Within SOUTH USA and Europe, we believe the most favourable locations for RIM to develop into are Brazil and Russia. The ideal locations in these countries will need to meet the standards that RIM outlined for selecting new development locations including having an already proven pool of potential candidates with a mature expertise, having a strong technical university in the region and having an existing platform of technology companies.
The location in Russia that best will fit these standards is Moscow. It really is home to both Moscow Point out School and the Moscow Institute of Physics and Technology. They both offer high calibre IT programs, with Moscow Condition University being considered the best clinical and educational establishment in Russia (Knowledge Exchange Institute, 2010). These institutions provide RIM management team selection of up to 40, 000 candidates for jobs (Lomonosov Moscow Talk about University, 2010). This is a huge College or university market, which is on par with Waterloo enrolment. With this large market, Moscow is a excellent location to determine a branch of R&D in Russia alongside heavy recruitment tactics. The barriers to starting a business are similar to that of starting a international business in Canada and Russia is looking for foreign investment to help their economy grow (Legal and Taxes Analysis, 2005; Ogutcu, 2002). Both these factors make Russia a strong choice for RIM to develop its R&D into. Although it's people does not rival that of China, it does provide a market of around 142 million individuals (World Bank or investment company, 2008). Also, the amount of censorship by the government is significantly less than in places like China and India, so RIM can feel secure in maintaining the secrecy of its current Blackberry code. With limited obstacles to entry this job could be executed in the short-run. Yet another advantage of choosing Russia as an R&D bottom part is that due to its better location to China and India (in comparison to Waterloo), RIM will have a less strenuous time tapping into the vast consumer and worker marketplaces in these countries without actually needing to establish facilities there. So overall, using its strong universities, large staff pool, favourable market conditions, and location, Moscow makes a good choice for a new R&D facility.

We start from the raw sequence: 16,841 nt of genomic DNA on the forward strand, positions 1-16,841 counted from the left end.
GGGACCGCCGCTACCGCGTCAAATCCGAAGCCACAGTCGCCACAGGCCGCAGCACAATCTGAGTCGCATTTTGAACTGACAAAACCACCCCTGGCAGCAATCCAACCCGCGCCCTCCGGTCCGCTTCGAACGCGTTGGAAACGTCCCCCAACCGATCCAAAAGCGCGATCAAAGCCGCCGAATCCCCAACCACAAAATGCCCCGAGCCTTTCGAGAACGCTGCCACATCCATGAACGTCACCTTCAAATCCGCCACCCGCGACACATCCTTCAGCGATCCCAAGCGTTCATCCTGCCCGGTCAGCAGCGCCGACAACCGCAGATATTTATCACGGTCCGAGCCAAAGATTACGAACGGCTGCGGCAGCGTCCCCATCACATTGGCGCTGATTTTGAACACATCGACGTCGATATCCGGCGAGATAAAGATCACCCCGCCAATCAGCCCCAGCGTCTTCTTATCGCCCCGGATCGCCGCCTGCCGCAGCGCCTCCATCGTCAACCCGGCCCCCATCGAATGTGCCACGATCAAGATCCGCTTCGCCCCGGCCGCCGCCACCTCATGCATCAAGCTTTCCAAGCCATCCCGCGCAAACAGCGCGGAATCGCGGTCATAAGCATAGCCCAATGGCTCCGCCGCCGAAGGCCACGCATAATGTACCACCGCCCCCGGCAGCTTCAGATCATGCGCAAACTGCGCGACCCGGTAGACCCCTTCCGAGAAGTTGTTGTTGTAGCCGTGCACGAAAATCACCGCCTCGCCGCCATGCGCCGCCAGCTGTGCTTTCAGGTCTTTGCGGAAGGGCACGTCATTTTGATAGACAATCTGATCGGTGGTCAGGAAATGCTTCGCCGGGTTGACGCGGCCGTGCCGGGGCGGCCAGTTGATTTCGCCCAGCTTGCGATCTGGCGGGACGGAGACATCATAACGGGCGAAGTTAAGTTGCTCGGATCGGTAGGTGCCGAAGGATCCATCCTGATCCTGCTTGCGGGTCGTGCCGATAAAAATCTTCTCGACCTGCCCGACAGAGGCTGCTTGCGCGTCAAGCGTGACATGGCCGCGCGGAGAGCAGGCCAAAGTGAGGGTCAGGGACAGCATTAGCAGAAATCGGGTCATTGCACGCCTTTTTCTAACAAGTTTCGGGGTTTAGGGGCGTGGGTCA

In Brazil, the location best fitting RIM's conditions is Sao Paulo. The College or university of Sao Paulo enrols over 88, 000 students, with 65% being in undergrads in multiple engineering and information technology programs (University or college of Sao Paulo, 2009). This area could increase RIM's global show in the market place substantially. Developing countries are often at the mercy of the phenomena of 'brain drain' (the theory that skilled and knowledgeable individuals leave the united states and proceed to more financially and professionally attractive countries) so setting up operations in Brazil would lessen this trend in Brazil by keeping Brazilian people in Brazil (Carrington & Detragiache, 1999; Merriam-Webster, 2010). This is good for Brazil also for RIM since it can help create goodwill within the united states and possibly improve their position for the reason that market. The diversification of lifestyle and culture in Brazil may possibly also lead to encouraging new progressive ideas on the existing Blackberry product. By setting up R&D in Brazil RIM would be making a positive dedication to the economy of Brazil. This also supplies the profit to RIM of untapped mobile market of around 194 million people (World Lender, 2009). Censorship can be an concern in Brazil, although not to the magnitude of China or India, but it is still a hurdle that RIM would have to address. Thus, given Brazil's huge populace and potential employees, Sao Paulo would be a sound location for RIM to establish future research and development facilities.
In both of these markets, we advise that RIM apply the R&D enlargement by relocating current professionals and employees to help build the new R&D facilities. These employees will be in charge of transferring the core-competencies and culture of RIM's current functions into these new and enjoyable markets. This is, in our impression, the most effective way and the way that gets the best chances to achieve transferring both their particular culture and their proven methods. Another key to the success of the development will be the ability for RIM to draw in new grads from the aforementioned universities. Possible approaches for bringing in these new grads could involve paid internships, on-campus recruitment, workshops, and the like. Although establishing physical occurrence in both of these markets will be more capital intense than employing employees cross-border, the benefits that they provide in terms of market share and access to potential employees outweighs these costs. Also, based on expected profits and projected net income for 2008 ($6 billion and $1. 3 billion, respectively), it is obvious that RIM has the financial resources necessary to tackle this level of global enlargement.
In order to stay competitive in the industry and effectively maintain their development, RIM needs to take a more aggressive stance on global development. We recommend they do that by creating R&D facilities in Moscow, Russia and Sao Paulo, Brazil and building recruiting relationships with the universities in each city. Both these locations have the populace, the colleges, and the space had a need to solve RIM's problems of inadequate R&D expenditures, workforce shortages, and limited physical space. Choosing to broaden into these locations also solves RIM's main problem to be unwilling to make significant changes to adjust to the environment since it shows commitment to moving beyond their historical methods while still keeping yourself true with their culture, eye-sight, and strategy. In an industry like the telecommunication industry, which is continually changing and very competitive, it is essential a company stays together with your competition and keeps pace with the company's development and our advice will allow RIM to do both.